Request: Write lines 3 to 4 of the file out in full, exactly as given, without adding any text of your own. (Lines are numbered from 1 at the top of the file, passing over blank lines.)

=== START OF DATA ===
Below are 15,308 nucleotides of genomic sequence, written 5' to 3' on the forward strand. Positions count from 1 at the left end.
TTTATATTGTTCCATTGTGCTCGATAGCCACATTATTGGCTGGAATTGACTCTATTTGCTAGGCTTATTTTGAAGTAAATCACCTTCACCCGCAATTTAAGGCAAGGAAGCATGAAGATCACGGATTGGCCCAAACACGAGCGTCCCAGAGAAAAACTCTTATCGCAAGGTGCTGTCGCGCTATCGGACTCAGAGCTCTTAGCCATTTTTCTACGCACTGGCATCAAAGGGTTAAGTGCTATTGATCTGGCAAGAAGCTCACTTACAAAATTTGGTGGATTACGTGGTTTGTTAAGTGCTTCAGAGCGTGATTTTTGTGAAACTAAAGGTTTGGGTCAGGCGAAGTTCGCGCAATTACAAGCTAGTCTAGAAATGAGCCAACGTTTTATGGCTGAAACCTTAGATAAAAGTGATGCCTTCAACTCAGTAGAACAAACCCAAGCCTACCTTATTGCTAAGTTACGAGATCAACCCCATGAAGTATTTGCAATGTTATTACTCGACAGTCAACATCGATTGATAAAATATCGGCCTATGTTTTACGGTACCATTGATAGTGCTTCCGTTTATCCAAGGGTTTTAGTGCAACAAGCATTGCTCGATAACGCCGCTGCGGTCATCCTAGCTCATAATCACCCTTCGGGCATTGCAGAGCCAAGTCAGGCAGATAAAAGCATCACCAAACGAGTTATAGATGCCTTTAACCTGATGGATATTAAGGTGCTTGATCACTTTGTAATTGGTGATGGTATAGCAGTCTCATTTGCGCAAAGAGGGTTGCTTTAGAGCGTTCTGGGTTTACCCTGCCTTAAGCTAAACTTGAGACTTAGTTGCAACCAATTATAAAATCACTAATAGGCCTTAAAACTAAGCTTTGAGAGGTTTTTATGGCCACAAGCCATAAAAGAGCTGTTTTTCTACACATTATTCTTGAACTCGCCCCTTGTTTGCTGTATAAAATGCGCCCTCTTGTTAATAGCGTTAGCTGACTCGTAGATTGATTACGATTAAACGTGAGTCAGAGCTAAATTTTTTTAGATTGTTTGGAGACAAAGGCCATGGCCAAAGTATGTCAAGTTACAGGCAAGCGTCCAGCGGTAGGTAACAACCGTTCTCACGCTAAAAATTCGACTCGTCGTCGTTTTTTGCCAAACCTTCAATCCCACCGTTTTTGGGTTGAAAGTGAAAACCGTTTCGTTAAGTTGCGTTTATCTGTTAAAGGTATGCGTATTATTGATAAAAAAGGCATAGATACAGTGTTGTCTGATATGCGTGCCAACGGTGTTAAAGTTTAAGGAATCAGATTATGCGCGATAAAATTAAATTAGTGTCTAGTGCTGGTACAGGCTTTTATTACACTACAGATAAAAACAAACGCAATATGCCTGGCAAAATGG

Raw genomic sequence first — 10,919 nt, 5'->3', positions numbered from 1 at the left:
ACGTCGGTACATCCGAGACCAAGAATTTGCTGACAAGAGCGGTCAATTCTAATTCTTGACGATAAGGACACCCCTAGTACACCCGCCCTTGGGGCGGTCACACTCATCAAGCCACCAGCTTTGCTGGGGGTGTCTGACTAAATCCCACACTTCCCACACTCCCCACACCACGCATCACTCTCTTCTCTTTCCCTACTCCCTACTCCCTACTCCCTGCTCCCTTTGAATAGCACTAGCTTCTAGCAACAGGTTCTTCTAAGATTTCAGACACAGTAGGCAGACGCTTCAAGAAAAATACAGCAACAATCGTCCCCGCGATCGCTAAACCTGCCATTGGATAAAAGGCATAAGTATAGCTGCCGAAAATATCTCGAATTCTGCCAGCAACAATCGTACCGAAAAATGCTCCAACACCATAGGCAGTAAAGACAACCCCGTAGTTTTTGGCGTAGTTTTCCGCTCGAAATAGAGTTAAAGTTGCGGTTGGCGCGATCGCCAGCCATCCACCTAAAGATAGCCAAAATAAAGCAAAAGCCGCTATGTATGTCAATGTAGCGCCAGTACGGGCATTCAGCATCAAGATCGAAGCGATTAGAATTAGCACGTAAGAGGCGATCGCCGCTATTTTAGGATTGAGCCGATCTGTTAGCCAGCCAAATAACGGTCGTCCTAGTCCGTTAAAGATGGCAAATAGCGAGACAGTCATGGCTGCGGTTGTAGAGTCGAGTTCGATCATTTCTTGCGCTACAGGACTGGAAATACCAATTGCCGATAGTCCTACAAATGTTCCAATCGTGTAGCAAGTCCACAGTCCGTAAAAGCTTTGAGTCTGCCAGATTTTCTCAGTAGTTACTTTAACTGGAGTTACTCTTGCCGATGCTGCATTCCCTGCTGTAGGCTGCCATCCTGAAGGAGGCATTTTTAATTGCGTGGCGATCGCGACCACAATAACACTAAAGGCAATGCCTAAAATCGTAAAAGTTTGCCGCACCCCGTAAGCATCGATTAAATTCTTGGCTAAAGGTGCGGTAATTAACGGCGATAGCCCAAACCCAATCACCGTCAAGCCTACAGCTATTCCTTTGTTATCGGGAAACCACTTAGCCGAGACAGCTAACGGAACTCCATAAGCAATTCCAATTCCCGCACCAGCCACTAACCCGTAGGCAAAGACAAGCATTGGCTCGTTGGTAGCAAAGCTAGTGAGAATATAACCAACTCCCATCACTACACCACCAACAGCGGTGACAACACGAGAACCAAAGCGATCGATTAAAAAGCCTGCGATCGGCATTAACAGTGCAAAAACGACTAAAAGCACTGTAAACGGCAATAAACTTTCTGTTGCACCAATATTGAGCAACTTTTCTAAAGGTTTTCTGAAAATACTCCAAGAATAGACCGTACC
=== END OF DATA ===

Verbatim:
Raw genomic sequence first — 10,919 nt, 5'->3', positions numbered from 1 at the left:
ACGTCGGTACATCCGAGACCAAGAATTTGCTGACAAGAGCGGTCAATTCTAATTCTTGACGATAAGGACACCCCTAGTACACCCGCCCTTGGGGCGGTCACACTCATCAAGCCACCAGCTTTGCTGGGGGTGTCTGACTAAATCCCACACTTCCCACACTCCCCACACCACGCATCACTCTCTTCTCTTTCCCTACTCCCTACTCCCTACTCCCTGCTCCCTTTGAATAGCACTAGCTTCTAGCAACAGGTTCTTCTAAGATTTCAGACACAGTAGGCAGACGCTTCAAGAAAAATACAGCAACAATCGTCCCCGCGATCGCTAAACCTGCCATTGGATAAAAGGCATAAGTATAGCTGCCGAAAATATCTCGAATTCTGCCAGCAACAATCGTACCGAAAAATGCTCCAACACCATAGGCAGTAAAGACAACCCCGTAGTTTTTGGCGTAGTTTTCCGCTCGAAATAGAGTTAAAGTTGCGGTTGGCGCGATCGCCAGCCATCCACCTAAAGATAGCCAAAATAAAGCAAAAGCCGCTATGTATGTCAATGTAGCGCCAGTACGGGCATTCAGCATCAAGATCGAAGCGATTAGAATTAGCACGTAAGAGGCGATCGCCGCTATTTTAGGATTGAGCCGATCTGTTAGCCAGCCAAATAACGGTCGTCCTAGTCCGTTAAAGATGGCAAATAGCGAGACAGTCATGGCTGCGGTTGTAGAGTCGAGTTCGATCATTTCTTGCGCTACAGGACTGGAAATACCAATTGCCGATAGTCCTACAAATGTTCCAATCGTGTAGCAAGTCCACAGTCCGTAAAAGCTTTGAGTCTGCCAGATTTTCTCAGTAGTTACTTTAACTGGAGTTACTCTTGCCGATGCTGCATTCCCTGCTGTAGGCTGCCATCCTGAAGGAGGCATTTTTAATTGCGTGGCGATCGCGACCACAATAACACTAAAGGCAATGCCTAAAATCGTAAAAGTTTGCCGCACCCCGTAAGCATCGATTAAATTCTTGGCTAAAGGTGCGGTAATTAACGGCGATAGCCCAAACCCAATCACCGTCAAGCCTACAGCTATTCCTTTGTTATCGGGAAACCACTTAGCCGAGACAGCTAACGGAACTCCATAAGCAATTCCAATTCCCGCACCAGCCACTAACCCGTAGGCAAAGACAAGCATTGGCTCGTTGGTAGCAAAGCTAGTGAGAATATAACCAACTCCCATCACTACACCACCAACAGCGGTGACAACACGAGAACCAAAGCGATCGATTAAAAAGCCTGCGATCGGCATTAACAGTGCAAAAACGACTAAAAGCACTGTAAACGGCAATAAACTTTCTGTTGCACCAATATTGAGCAACTTTTCTAAAGGTTTTCTGAAAATACTCCAAGAATAGACCGTACC